EVs and luxury vehicles helped the South Korean automaker cope with the aftermath of the Ukraine war. Hyundai Motor announced on Monday that its operating profit increased by more than 16% year over year in the first quarter, thanks to strong sales of electric vehicles and the luxury Genesis, which helped the company forecast the impact of the Ukraine conflict and the suspension of manufacturing in Russia. The South Korean carmaker, which, together with its smaller partner Kia, is the world’s fifth-largest, reported an operating profit of 1.9 trillion won ($1.5 billion) in the first quarter of this year, increasing 16.4% from the same time the previous year. Hyundai’s revenue increased 10.6% to 30.3 trillion won, with a 16.8% increase in net profit to 1.8 trillion won.
Hyundai Motor and Kia are part of the Hyundai Motor Group, including Hyundai Mobis, an auto parts maker, and Hyundai Wia, which makes car components, industrial machinery, and military goods. Hyundai Motor stated that despite a decrease in sales volume in a challenging economic environment, robust sales of SUV and Genesis luxury vehicles, decreasing incentives, and a favourable foreign currency environment helped lift revenue in the first quarter.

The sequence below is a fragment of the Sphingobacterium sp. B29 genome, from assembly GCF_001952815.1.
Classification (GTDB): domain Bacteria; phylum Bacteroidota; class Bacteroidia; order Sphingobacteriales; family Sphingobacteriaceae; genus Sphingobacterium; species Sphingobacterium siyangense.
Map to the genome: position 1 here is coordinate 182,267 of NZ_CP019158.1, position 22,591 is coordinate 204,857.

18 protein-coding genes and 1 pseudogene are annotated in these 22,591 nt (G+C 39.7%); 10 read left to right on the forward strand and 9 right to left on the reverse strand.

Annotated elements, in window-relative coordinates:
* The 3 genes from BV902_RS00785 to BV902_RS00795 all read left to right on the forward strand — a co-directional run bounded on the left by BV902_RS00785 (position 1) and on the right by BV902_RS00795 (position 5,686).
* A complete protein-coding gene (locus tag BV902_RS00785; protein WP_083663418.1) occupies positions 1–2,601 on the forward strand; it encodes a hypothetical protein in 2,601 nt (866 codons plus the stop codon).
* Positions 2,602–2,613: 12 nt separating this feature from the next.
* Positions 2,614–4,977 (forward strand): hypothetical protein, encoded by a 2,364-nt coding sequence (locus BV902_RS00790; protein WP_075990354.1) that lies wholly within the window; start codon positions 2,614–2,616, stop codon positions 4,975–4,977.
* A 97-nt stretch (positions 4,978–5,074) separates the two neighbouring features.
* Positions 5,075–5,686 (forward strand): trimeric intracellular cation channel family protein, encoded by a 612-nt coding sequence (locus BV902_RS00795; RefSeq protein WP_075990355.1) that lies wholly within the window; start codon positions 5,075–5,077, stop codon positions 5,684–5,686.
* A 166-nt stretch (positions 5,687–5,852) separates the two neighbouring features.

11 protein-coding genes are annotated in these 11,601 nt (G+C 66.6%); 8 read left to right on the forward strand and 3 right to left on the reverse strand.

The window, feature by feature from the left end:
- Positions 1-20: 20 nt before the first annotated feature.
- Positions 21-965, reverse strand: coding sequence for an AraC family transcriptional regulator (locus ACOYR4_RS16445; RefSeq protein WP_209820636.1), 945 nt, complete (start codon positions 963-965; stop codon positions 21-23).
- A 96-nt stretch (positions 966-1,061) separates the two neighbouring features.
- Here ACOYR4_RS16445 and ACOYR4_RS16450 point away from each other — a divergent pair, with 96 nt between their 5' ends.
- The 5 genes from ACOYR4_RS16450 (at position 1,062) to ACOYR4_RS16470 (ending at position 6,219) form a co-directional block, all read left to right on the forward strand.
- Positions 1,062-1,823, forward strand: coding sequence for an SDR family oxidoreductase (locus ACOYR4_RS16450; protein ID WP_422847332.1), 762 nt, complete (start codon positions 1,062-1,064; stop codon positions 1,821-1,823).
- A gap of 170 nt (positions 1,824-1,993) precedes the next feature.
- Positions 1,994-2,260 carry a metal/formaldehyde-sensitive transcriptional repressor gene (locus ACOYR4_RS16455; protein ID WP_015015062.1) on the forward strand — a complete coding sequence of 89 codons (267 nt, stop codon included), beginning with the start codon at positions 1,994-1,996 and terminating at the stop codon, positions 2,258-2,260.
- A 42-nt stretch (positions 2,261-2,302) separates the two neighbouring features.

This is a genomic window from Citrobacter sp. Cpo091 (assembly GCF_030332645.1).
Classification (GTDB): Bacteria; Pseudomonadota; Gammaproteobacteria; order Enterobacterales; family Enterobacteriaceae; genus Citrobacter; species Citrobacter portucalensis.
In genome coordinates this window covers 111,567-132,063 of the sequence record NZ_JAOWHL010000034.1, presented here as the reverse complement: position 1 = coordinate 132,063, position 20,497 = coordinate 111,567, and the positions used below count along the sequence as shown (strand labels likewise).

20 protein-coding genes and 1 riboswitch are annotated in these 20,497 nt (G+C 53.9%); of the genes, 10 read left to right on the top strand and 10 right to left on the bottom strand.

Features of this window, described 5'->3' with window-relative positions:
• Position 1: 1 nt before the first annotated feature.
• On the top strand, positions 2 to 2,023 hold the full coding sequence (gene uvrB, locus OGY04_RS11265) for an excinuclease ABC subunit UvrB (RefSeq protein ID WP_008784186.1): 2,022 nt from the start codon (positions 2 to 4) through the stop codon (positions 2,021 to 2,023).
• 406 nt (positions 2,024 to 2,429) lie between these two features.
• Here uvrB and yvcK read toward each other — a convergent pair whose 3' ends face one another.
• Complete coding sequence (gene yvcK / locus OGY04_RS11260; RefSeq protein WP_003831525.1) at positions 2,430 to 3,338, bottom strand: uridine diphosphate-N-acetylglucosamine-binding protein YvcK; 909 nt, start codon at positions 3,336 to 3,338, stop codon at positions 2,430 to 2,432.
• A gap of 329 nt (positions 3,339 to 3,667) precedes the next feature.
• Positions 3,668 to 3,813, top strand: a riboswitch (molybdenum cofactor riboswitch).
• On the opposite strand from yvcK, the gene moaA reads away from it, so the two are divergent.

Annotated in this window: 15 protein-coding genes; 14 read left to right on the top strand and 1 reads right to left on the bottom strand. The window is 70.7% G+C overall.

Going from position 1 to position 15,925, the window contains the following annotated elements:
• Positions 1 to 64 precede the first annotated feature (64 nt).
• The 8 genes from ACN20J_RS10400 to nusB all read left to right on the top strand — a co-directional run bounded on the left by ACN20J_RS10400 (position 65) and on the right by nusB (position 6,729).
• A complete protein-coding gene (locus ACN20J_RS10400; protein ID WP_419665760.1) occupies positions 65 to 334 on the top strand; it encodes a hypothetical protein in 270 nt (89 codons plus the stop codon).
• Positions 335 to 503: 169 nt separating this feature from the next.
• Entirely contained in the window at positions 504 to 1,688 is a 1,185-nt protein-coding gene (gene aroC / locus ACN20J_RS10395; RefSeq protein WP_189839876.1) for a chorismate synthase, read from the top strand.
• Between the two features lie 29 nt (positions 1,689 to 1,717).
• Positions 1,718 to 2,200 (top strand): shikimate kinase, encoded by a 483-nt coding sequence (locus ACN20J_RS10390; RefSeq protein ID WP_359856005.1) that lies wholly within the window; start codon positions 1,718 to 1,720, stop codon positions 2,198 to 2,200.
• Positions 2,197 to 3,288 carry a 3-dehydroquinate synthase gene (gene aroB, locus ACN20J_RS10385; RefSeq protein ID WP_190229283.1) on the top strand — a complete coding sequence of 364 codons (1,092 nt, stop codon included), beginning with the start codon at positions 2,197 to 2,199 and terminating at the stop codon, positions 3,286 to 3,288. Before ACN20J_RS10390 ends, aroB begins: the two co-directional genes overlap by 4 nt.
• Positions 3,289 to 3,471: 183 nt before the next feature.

On Monday, Hyundai’s stock rose 1.1 percent to 182,000 won, thanks to better-than-expected profits. According to FnGuide, a business analysis expert, the market consensus for the first quarter was an operating profit of 1.6 trillion won and revenue of 29.8 trillion won. The gains come after Hyundai’s production lines in St. Petersburg, Russia, were shut down last month due to international sanctions imposed in response to the nation’s war on Ukraine. Hyundai stated that it intends to mitigate the loss by expanding manufacturing in other regions.
Hyundai Motor Group noted on Monday that Hyundai Motor, Kia, Hyundai Mobis, and Hyundai Wia had joined Climate Group’s RE100 program, a global movement in which significant firms agree to move to 100% renewable energy. In a statement, the group said that it is evaluating various renewable energy procurement options, including self-production through solar panels, power purchase agreements with wind and solar energy providers, and Korea Electric Power Corporation’s Green Premium program. On a conference call to discuss the company’s latest results, Seo Gang-Hyun, a Hyundai vice president, stated that the company would shift car parts for Russia to other locations to set up manufacturing in those areas.